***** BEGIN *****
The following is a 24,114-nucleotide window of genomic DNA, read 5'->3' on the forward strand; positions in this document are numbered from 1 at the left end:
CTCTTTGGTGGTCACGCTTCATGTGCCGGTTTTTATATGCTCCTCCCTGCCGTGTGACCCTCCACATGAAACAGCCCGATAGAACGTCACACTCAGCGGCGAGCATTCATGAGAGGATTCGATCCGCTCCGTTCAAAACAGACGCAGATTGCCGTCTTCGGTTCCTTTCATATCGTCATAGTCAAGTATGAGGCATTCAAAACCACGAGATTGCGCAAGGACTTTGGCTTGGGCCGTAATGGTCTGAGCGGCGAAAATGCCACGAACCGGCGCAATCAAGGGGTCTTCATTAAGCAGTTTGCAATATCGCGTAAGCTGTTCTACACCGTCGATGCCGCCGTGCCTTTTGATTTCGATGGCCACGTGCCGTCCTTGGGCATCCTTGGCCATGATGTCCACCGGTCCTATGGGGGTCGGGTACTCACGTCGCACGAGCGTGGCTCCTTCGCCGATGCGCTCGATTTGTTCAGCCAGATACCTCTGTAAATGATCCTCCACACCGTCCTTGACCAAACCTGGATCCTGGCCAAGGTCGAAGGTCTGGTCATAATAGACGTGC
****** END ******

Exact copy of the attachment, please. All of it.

The following is a 24,114-nucleotide window of genomic DNA, read 5'->3' on the forward strand; positions in this document are numbered from 1 at the left end:
CTCTTTGGTGGTCACGCTTCATGTGCCGGTTTTTATATGCTCCTCCCTGCCGTGTGACCCTCCACATGAAACAGCCCGATAGAACGTCACACTCAGCGGCGAGCATTCATGAGAGGATTCGATCCGCTCCGTTCAAAACAGACGCAGATTGCCGTCTTCGGTTCCTTTCATATCGTCATAGTCAAGTATGAGGCATTCAAAACCACGAGATTGCGCAAGGACTTTGGCTTGGGCCGTAATGGTCTGAGCGGCGAAAATGCCACGAACCGGCGCAATCAAGGGGTCTTCATTAAGCAGTTTGCAATATCGCGTAAGCTGTTCTACACCGTCGATGCCGCCGTGCCTTTTGATTTCGATGGCCACGTGCCGTCCTTGGGCATCCTTGGCCATGATGTCCACCGGTCCTATGGGGGTCGGGTACTCACGTCGCACGAGCGTGGCTCCTTCGCCGATGCGCTCGATTTGTTCAGCCAGATACCTCTGTAAATGATCCTCCACACCGTCCTTGACCAAACCTGGATCCTGGCCAAGGTCGAAGGTCTGGTCATAATAGACGTGC